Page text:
It is extremely difficult to navigate through the lending maze these days. The key is to work with lenders that provide good rates and also use local appraisers. The best thing clients can do in today’s lending climate is to work with their mortgage brokers. We know which lenders to take certain loans to not only provide the best rate, but to also get a realistic appraisals. Lenders who work with local appraisal management companies such as AXIS will be at an advantage.

  3. Amanda says:

    I understand the frustration of home owners and do agree that an appraisal is only an educated opinion. However I also know that large banks like Bank of America use third party vendors to choose the appraiser and there for have no affiliation with any specific appraisal companies. Best of luck to all those trying to refinance.

    1. Ed Connor says:

      The bank owns the 3rd party vendor. The bank makes or skims depending on your point of view, up to 50% of the appraisal fee. The appraisers they use are not independent at all. They need the B of A appraisal management company jobs or their career is over. Read my post belwo, thanks and good luck. Appraiser rules need to change and the banks and their AMC’s have to get out of ordering the appraisal.

  4. Phrunes says:

    The new rules make the Appraisers rotate or cycle tyhru a call list. Often times this new “improved system” puts appraisers on your loan who are not local and who really do not know the local markets. It’s really sad that the pendulum has swung so far in the opposite direction now. I wouldn’t blame the appraisers as much as the Banks for putting all of the added pressure on them.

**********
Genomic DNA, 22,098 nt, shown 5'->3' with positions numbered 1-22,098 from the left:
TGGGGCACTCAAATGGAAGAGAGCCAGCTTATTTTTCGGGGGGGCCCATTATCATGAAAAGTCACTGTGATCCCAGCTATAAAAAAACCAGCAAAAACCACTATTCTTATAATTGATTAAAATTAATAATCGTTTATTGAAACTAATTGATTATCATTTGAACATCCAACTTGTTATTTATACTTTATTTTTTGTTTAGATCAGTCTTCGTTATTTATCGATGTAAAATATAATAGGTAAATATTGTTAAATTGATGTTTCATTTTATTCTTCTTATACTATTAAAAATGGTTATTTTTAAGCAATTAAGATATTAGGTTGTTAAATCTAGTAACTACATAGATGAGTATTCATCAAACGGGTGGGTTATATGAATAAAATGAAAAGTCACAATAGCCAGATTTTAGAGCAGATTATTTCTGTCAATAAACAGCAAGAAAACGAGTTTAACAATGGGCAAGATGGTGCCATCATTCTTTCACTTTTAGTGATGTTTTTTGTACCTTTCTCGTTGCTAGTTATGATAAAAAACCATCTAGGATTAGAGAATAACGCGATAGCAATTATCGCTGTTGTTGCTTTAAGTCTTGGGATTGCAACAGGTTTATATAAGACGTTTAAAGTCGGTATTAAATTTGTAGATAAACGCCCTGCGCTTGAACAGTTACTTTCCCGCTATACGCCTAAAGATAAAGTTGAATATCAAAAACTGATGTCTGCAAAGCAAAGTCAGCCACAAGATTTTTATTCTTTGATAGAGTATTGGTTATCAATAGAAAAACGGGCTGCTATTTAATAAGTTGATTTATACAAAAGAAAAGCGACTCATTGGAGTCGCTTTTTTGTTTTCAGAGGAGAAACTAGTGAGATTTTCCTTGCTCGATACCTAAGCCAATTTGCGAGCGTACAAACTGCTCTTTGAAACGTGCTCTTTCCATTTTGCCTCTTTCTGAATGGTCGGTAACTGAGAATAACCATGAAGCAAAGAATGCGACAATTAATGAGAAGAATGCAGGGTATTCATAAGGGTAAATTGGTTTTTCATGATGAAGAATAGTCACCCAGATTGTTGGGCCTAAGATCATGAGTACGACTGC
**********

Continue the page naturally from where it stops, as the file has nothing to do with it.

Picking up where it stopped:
1. Another Appraiser says:

      If Appraisal Management Companies used a rotational ordering system among local appraisers instead of always going with the cheapest and fastest appraiser, we would not be in this mess today.

  5. Scott Sheldon says:

    I simply don’t have this problem. My appraisal management company ensures a local appraiser to the property every time. Mortgage Brokers are a dying breed. They have no control over the loan or the appraisal company like a direct lender does. Not many banks are working with mortgage brokers anymore, for this reason. Our appraisal management co. gives a free valuation comp range “before” doing the actual appraisal. Consumers are welcome to call my appraisal co. and speak to an actual appraiser. Check us out at Sonoma County Mortgages .com.